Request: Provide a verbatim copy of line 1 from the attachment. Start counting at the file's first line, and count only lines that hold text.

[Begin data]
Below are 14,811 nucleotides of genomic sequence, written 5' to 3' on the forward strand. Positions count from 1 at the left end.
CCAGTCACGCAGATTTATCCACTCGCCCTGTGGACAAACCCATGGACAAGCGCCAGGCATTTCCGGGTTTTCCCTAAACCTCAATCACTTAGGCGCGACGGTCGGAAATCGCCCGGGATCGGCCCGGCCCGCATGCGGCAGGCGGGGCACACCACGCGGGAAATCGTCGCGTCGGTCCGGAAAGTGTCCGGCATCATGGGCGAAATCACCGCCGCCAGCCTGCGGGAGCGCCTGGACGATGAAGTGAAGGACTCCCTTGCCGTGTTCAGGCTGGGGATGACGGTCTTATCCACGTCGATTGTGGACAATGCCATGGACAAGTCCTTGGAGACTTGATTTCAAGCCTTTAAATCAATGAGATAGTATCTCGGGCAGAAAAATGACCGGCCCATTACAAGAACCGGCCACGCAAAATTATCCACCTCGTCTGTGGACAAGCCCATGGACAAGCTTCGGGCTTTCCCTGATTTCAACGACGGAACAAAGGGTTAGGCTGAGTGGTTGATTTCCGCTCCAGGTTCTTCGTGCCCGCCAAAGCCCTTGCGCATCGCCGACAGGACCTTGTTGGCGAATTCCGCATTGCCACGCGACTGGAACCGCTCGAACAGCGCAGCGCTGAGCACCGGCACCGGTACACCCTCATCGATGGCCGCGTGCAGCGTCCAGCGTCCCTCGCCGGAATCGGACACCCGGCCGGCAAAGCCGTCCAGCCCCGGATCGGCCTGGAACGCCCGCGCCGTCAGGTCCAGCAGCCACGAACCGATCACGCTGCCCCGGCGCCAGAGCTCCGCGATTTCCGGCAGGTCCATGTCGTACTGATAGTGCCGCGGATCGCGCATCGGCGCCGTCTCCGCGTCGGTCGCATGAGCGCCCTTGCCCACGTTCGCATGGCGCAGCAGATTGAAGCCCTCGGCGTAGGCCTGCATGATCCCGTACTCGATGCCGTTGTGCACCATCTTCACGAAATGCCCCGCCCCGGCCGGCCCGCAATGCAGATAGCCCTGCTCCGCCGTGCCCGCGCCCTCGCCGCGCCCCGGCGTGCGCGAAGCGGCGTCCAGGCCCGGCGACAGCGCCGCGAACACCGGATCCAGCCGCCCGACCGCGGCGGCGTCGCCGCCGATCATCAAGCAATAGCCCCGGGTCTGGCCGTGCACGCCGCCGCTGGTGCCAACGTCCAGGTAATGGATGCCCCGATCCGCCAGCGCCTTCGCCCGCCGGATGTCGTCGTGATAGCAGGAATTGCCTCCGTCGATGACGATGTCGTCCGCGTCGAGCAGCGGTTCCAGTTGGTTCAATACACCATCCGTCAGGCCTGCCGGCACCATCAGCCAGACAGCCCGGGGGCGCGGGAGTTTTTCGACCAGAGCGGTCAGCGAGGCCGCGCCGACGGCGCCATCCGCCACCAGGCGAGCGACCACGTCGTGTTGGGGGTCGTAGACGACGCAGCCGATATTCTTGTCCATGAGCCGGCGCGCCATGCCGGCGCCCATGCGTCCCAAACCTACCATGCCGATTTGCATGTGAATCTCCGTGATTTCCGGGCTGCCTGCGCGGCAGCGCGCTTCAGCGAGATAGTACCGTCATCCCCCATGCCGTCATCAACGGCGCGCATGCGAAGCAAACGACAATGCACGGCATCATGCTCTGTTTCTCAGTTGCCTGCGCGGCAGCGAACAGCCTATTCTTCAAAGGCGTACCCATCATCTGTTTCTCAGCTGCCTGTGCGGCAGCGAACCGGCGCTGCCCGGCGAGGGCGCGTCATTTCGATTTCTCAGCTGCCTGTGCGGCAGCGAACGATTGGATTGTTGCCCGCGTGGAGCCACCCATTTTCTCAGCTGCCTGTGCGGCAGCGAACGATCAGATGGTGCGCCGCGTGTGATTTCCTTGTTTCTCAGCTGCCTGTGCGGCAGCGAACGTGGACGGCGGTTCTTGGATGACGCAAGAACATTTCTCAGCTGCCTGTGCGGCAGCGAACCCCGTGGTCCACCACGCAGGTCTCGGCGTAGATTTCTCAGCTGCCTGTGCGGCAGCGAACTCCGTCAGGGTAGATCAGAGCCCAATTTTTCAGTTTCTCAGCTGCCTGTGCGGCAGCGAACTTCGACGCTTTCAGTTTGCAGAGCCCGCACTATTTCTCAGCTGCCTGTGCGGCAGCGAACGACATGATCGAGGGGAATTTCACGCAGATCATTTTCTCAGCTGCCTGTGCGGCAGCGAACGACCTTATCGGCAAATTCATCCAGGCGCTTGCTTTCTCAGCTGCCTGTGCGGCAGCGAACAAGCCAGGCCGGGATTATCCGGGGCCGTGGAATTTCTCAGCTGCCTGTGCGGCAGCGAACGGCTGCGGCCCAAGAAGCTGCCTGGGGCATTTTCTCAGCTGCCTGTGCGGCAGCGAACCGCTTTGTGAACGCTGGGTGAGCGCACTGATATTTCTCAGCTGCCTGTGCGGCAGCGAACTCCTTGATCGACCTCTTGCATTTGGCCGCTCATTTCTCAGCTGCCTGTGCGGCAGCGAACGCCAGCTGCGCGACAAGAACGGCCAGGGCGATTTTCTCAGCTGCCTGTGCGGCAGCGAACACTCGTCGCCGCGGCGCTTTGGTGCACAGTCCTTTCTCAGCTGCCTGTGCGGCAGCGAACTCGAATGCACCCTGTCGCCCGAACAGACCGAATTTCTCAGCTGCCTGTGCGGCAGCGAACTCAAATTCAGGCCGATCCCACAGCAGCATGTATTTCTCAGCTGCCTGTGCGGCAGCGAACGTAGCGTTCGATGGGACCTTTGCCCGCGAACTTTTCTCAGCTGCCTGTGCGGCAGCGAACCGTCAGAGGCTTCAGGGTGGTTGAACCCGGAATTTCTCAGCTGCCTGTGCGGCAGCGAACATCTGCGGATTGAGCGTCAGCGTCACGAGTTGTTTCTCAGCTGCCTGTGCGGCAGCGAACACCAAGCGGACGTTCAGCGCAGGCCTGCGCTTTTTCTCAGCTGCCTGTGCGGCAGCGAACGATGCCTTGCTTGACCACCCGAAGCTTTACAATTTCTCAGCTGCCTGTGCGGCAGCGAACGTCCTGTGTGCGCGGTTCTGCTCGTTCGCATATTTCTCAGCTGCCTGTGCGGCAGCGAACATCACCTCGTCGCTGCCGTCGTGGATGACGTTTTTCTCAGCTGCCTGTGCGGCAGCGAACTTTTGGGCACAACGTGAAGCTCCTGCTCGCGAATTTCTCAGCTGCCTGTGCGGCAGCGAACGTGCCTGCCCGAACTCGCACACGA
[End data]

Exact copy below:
Below are 14,811 nucleotides of genomic sequence, written 5' to 3' on the forward strand. Positions count from 1 at the left end.